Soul Nomad and the World Eaters is one of many strategy RPG titles produced by Nippon Ichi, and like most games they produce, it prides itself on having a vast amount of content, randomized dungeons and numerous endings to generate replay value. But does its unique blend of gameplay elements prove to be a benefit or a detriment?
Nippon Ichi is a name well-known to fans of strategy RPGs, primarily for the Disgaea series; while relatively easy games to pick up and play, they are also deceptively deep, allowing for a huge amount of character and party customization and allowing the player to reach truly absurd levels of strength over the course of pursuing postgame content. Later games in the serious also famously took advantage of this by amping up the power of the game's optional bosses to absurd extremes, giving them tens of millions of hit points, the ability to destroy one's base panel (preventing further units from entering the battle) and making them immune to particular abilities after being hit by it once, among other things. Basically, they're games accessible for those just looking to experience the story, but have enough content to keep even the most die-hard of min-maxing stat grinders satisfied too.
Soul Nomad is another experimental outing for them, attempting to work in some elements of the Ogre Battle series into the mix. One prominent example of this is that the player does not control individual units, but rather groups them into "rooms" of up to nine, with each unit automatically performing an ability depending on their position in the front, middle or back rows. Generally, these are fairly common sense - melee characters do the best from the front rows, being able to take more damage and deal it in turn, while putting them in the middle row will cause them to do a weaker attack, while in the back row they may not even get to take an action at all. Conversely, ranged units like archers and mages are better suited to being in the middle or back rows, where they can attack without readily putting themselves in danger. Some units provide other interesting benefits from being in a particular row, though - for example, the Schemestress unit will prevent enemy counterattacks while in the center row, while back-row Bards will buff a random character's attack by 30% for that attack only. Each group also gets as set of special attacks, referred to as "Tactics", depending upon who leads the squad - these can be used a set number of times per battle (increasing with levels) and often provide temporary buffs to that unit or allies, debuffs to enemy units, or just a single-use powerful attack combo (with animations of Nippon Ichi's trademark over-the-top style).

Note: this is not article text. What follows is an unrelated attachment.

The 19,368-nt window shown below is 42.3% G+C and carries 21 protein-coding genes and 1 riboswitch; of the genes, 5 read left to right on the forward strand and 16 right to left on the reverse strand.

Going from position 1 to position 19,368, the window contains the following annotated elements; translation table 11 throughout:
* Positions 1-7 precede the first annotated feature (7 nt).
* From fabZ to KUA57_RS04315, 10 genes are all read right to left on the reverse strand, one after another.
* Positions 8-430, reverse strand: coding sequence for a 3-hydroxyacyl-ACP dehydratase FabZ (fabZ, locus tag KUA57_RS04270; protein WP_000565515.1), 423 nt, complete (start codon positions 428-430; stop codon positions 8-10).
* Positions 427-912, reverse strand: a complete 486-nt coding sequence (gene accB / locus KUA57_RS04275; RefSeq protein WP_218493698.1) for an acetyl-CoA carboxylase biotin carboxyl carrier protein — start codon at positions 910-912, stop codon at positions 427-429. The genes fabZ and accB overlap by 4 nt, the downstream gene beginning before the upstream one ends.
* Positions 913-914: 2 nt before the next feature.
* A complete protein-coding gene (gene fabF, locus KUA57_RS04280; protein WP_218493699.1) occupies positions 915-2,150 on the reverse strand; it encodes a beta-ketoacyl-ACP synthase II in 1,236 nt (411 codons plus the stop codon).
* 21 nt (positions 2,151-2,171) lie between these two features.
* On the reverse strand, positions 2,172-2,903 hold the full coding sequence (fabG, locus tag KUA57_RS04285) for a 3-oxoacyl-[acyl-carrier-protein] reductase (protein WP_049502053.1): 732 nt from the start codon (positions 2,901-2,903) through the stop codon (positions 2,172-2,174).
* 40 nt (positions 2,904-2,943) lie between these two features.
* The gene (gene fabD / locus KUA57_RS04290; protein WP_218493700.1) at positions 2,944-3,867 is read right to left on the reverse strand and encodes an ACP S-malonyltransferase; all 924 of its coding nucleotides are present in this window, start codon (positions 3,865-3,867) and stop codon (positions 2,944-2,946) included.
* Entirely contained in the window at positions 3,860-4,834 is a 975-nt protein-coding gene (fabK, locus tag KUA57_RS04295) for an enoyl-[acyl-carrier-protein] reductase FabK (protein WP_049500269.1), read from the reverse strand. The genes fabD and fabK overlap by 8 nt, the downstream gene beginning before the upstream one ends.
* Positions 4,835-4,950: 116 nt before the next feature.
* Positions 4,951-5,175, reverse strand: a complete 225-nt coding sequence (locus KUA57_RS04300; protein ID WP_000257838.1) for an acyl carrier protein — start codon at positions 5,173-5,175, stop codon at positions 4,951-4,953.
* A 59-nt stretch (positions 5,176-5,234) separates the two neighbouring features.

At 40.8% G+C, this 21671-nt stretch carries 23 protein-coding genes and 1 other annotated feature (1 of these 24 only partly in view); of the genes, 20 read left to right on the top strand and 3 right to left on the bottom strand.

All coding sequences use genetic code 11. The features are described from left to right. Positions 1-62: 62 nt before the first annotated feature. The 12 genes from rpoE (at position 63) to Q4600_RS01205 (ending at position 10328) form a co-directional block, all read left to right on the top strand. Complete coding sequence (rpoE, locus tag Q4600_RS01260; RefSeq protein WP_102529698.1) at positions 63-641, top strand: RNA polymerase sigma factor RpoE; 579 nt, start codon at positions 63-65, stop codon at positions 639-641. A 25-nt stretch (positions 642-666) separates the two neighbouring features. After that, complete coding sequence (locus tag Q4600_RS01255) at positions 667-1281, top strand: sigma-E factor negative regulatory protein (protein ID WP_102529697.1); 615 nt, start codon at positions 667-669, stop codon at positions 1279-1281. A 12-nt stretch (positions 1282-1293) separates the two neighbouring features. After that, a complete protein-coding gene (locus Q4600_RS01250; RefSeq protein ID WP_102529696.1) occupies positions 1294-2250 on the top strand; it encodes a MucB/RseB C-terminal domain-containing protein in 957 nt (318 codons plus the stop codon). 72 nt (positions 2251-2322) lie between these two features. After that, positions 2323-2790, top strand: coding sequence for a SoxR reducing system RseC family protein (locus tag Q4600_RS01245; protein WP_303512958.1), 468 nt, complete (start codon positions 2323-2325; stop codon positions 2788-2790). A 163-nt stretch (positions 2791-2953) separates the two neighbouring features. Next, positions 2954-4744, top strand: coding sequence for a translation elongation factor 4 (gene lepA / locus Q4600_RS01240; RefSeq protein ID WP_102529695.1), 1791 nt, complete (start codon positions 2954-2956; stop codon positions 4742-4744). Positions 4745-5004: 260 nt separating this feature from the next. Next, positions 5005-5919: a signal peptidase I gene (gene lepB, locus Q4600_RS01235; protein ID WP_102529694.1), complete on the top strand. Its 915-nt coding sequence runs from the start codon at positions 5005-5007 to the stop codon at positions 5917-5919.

Because of this setup, combat and party equipment in the game is largely automated, so it's not quite as combo-oriented and satisfying as some of Nippon Ichi's other titles. Terrain does factor in to battles as well, granting bonus and penalties depending on the terrain a clash takes place on. Desert tiles, for example, grant a 20% penalty to all stats, while towns and castles will not only boost them, but cause units within them to heal HP every turn. Basically, it really does feel less like a Nippon Ichi title and more akin to something like Ogre Battle or Advance Wars, which works both for and against it in different ways.